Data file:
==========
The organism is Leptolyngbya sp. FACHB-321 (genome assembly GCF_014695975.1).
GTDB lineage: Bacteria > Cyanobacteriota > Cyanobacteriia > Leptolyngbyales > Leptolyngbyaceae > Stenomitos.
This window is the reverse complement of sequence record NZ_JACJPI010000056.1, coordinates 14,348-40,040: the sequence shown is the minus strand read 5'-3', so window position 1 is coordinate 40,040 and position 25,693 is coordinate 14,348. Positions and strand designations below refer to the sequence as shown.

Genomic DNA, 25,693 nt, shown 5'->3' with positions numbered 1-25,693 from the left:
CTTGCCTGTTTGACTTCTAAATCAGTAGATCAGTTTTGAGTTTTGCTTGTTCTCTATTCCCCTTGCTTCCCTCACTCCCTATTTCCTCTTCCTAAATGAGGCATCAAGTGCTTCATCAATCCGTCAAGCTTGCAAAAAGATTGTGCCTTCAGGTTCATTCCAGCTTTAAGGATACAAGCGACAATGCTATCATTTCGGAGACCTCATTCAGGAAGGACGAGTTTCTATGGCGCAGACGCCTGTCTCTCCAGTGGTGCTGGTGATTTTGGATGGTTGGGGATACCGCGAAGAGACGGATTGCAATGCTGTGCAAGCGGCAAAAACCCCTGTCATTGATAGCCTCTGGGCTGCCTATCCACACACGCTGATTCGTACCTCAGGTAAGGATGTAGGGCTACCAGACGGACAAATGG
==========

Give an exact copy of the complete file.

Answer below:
The organism is Leptolyngbya sp. FACHB-321 (genome assembly GCF_014695975.1).
GTDB lineage: Bacteria > Cyanobacteriota > Cyanobacteriia > Leptolyngbyales > Leptolyngbyaceae > Stenomitos.
This window is the reverse complement of sequence record NZ_JACJPI010000056.1, coordinates 14,348-40,040: the sequence shown is the minus strand read 5'-3', so window position 1 is coordinate 40,040 and position 25,693 is coordinate 14,348. Positions and strand designations below refer to the sequence as shown.

Genomic DNA, 25,693 nt, shown 5'->3' with positions numbered 1-25,693 from the left:
CTTGCCTGTTTGACTTCTAAATCAGTAGATCAGTTTTGAGTTTTGCTTGTTCTCTATTCCCCTTGCTTCCCTCACTCCCTATTTCCTCTTCCTAAATGAGGCATCAAGTGCTTCATCAATCCGTCAAGCTTGCAAAAAGATTGTGCCTTCAGGTTCATTCCAGCTTTAAGGATACAAGCGACAATGCTATCATTTCGGAGACCTCATTCAGGAAGGACGAGTTTCTATGGCGCAGACGCCTGTCTCTCCAGTGGTGCTGGTGATTTTGGATGGTTGGGGATACCGCGAAGAGACGGATTGCAATGCTGTGCAAGCGGCAAAAACCCCTGTCATTGATAGCCTCTGGGCTGCCTATCCACACACGCTGATTCGTACCTCAGGTAAGGATGTAGGGCTACCAGACGGACAAATGG